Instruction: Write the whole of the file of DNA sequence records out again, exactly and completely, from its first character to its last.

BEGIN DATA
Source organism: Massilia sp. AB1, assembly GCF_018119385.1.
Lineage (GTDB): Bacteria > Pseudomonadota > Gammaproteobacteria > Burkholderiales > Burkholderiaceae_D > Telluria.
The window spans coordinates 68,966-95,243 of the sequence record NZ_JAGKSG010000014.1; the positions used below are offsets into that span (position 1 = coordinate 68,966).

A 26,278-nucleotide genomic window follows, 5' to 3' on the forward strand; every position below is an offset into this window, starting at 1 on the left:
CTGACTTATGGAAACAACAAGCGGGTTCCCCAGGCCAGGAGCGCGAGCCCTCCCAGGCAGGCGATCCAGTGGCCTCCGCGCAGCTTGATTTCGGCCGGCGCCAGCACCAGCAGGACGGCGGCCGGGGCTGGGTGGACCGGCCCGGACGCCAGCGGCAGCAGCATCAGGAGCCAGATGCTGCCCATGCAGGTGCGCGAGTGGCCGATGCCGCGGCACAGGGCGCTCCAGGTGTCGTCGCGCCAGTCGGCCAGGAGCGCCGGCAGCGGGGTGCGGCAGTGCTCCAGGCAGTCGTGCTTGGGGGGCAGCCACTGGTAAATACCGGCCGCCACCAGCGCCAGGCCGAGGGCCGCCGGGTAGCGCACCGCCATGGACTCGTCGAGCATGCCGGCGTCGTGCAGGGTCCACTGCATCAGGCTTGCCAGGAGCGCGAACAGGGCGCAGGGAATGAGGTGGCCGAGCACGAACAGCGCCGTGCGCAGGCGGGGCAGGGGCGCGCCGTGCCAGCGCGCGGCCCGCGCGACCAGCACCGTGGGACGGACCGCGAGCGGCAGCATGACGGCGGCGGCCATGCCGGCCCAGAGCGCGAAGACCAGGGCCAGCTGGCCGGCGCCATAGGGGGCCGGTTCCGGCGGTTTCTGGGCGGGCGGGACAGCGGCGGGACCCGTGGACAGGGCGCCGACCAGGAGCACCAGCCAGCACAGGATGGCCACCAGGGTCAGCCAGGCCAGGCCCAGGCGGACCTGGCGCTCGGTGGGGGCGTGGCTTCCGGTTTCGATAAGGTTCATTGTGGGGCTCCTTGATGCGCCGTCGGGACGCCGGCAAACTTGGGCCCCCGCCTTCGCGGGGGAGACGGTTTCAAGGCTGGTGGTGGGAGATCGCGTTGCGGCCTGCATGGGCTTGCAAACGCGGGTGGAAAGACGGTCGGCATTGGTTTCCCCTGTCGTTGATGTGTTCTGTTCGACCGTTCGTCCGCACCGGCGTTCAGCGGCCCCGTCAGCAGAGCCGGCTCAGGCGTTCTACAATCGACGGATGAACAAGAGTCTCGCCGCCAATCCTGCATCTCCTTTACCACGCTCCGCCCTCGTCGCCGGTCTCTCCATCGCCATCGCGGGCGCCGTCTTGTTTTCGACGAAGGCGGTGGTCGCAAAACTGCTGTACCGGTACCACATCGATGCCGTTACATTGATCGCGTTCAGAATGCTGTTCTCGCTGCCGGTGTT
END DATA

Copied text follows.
Source organism: Massilia sp. AB1, assembly GCF_018119385.1.
Lineage (GTDB): Bacteria > Pseudomonadota > Gammaproteobacteria > Burkholderiales > Burkholderiaceae_D > Telluria.
The window spans coordinates 68,966-95,243 of the sequence record NZ_JAGKSG010000014.1; the positions used below are offsets into that span (position 1 = coordinate 68,966).

A 26,278-nucleotide genomic window follows, 5' to 3' on the forward strand; every position below is an offset into this window, starting at 1 on the left:
CTGACTTATGGAAACAACAAGCGGGTTCCCCAGGCCAGGAGCGCGAGCCCTCCCAGGCAGGCGATCCAGTGGCCTCCGCGCAGCTTGATTTCGGCCGGCGCCAGCACCAGCAGGACGGCGGCCGGGGCTGGGTGGACCGGCCCGGACGCCAGCGGCAGCAGCATCAGGAGCCAGATGCTGCCCATGCAGGTGCGCGAGTGGCCGATGCCGCGGCACAGGGCGCTCCAGGTGTCGTCGCGCCAGTCGGCCAGGAGCGCCGGCAGCGGGGTGCGGCAGTGCTCCAGGCAGTCGTGCTTGGGGGGCAGCCACTGGTAAATACCGGCCGCCACCAGCGCCAGGCCGAGGGCCGCCGGGTAGCGCACCGCCATGGACTCGTCGAGCATGCCGGCGTCGTGCAGGGTCCACTGCATCAGGCTTGCCAGGAGCGCGAACAGGGCGCAGGGAATGAGGTGGCCGAGCACGAACAGCGCCGTGCGCAGGCGGGGCAGGGGCGCGCCGTGCCAGCGCGCGGCCCGCGCGACCAGCACCGTGGGACGGACCGCGAGCGGCAGCATGACGGCGGCGGCCATGCCGGCCCAGAGCGCGAAGACCAGGGCCAGCTGGCCGGCGCCATAGGGGGCCGGTTCCGGCGGTTTCTGGGCGGGCGGGACAGCGGCGGGACCCGTGGACAGGGCGCCGACCAGGAGCACCAGCCAGCACAGGATGGCCACCAGGGTCAGCCAGGCCAGGCCCAGGCGGACCTGGCGCTCGGTGGGGGCGTGGCTTCCGGTTTCGATAAGGTTCATTGTGGGGCTCCTTGATGCGCCGTCGGGACGCCGGCAAACTTGGGCCCCCGCCTTCGCGGGGGAGACGGTTTCAAGGCTGGTGGTGGGAGATCGCGTTGCGGCCTGCATGGGCTTGCAAACGCGGGTGGAAAGACGGTCGGCATTGGTTTCCCCTGTCGTTGATGTGTTCTGTTCGACCGTTCGTCCGCACCGGCGTTCAGCGGCCCCGTCAGCAGAGCCGGCTCAGGCGTTCTACAATCGACGGATGAACAAGAGTCTCGCCGCCAATCCTGCATCTCCTTTACCACGCTCCGCCCTCGTCGCCGGTCTCTCCATCGCCATCGCGGGCGCCGTCTTGTTTTCGACGAAGGCGGTGGTCGCAAAACTGCTGTACCGGTACCACATCGATGCCGTTACATTGATCGCGTTCAGAATGCTGTTCTCGCTGCCGGTGTT